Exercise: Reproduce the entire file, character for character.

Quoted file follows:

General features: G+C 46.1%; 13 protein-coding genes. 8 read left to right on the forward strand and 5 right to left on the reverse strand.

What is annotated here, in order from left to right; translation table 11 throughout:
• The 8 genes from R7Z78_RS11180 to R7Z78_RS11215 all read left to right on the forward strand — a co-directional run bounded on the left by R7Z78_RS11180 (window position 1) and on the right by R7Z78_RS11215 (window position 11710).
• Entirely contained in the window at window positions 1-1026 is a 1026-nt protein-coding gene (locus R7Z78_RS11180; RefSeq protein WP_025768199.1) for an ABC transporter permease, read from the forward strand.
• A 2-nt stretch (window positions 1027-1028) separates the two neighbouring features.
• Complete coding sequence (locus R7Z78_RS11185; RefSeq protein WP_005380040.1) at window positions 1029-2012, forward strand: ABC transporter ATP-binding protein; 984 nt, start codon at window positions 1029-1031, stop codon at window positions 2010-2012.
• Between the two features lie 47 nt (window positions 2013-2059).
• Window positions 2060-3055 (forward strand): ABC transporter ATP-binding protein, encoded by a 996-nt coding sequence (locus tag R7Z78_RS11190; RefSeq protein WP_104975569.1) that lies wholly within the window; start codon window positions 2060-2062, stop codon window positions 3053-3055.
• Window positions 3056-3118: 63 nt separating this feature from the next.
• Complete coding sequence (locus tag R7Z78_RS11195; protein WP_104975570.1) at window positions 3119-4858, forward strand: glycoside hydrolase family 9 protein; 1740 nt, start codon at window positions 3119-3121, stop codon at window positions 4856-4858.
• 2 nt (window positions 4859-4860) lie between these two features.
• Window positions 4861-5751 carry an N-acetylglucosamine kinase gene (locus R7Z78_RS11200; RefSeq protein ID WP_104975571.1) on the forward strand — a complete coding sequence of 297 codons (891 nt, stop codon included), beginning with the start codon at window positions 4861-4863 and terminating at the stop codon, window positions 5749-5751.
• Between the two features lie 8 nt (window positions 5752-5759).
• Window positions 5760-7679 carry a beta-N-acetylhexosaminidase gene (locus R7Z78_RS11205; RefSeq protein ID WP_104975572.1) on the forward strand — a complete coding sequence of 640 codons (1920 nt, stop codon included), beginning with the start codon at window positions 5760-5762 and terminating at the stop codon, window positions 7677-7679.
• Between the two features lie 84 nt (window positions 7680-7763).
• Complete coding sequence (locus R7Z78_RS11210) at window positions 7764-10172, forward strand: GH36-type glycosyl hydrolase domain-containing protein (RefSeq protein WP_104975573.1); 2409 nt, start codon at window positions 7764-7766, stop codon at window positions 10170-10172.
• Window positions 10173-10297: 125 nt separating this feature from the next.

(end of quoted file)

General features: G+C 46.1%; 13 protein-coding genes. 8 read left to right on the forward strand and 5 right to left on the reverse strand.

What is annotated here, in order from left to right; translation table 11 throughout:
• The 8 genes from R7Z78_RS11180 to R7Z78_RS11215 all read left to right on the forward strand — a co-directional run bounded on the left by R7Z78_RS11180 (window position 1) and on the right by R7Z78_RS11215 (window position 11710).
• Entirely contained in the window at window positions 1-1026 is a 1026-nt protein-coding gene (locus R7Z78_RS11180; RefSeq protein WP_025768199.1) for an ABC transporter permease, read from the forward strand.
• A 2-nt stretch (window positions 1027-1028) separates the two neighbouring features.
• Complete coding sequence (locus R7Z78_RS11185; RefSeq protein WP_005380040.1) at window positions 1029-2012, forward strand: ABC transporter ATP-binding protein; 984 nt, start codon at window positions 1029-1031, stop codon at window positions 2010-2012.
• Between the two features lie 47 nt (window positions 2013-2059).
• Window positions 2060-3055 (forward strand): ABC transporter ATP-binding protein, encoded by a 996-nt coding sequence (locus tag R7Z78_RS11190; RefSeq protein WP_104975569.1) that lies wholly within the window; start codon window positions 2060-2062, stop codon window positions 3053-3055.
• Window positions 3056-3118: 63 nt separating this feature from the next.
• Complete coding sequence (locus tag R7Z78_RS11195; protein WP_104975570.1) at window positions 3119-4858, forward strand: glycoside hydrolase family 9 protein; 1740 nt, start codon at window positions 3119-3121, stop codon at window positions 4856-4858.
• 2 nt (window positions 4859-4860) lie between these two features.
• Window positions 4861-5751 carry an N-acetylglucosamine kinase gene (locus R7Z78_RS11200; RefSeq protein ID WP_104975571.1) on the forward strand — a complete coding sequence of 297 codons (891 nt, stop codon included), beginning with the start codon at window positions 4861-4863 and terminating at the stop codon, window positions 5749-5751.
• Between the two features lie 8 nt (window positions 5752-5759).
• Window positions 5760-7679 carry a beta-N-acetylhexosaminidase gene (locus R7Z78_RS11205; RefSeq protein ID WP_104975572.1) on the forward strand — a complete coding sequence of 640 codons (1920 nt, stop codon included), beginning with the start codon at window positions 5760-5762 and terminating at the stop codon, window positions 7677-7679.
• Between the two features lie 84 nt (window positions 7680-7763).
• Complete coding sequence (locus R7Z78_RS11210) at window positions 7764-10172, forward strand: GH36-type glycosyl hydrolase domain-containing protein (RefSeq protein WP_104975573.1); 2409 nt, start codon at window positions 7764-7766, stop codon at window positions 10170-10172.
• Window positions 10173-10297: 125 nt separating this feature from the next.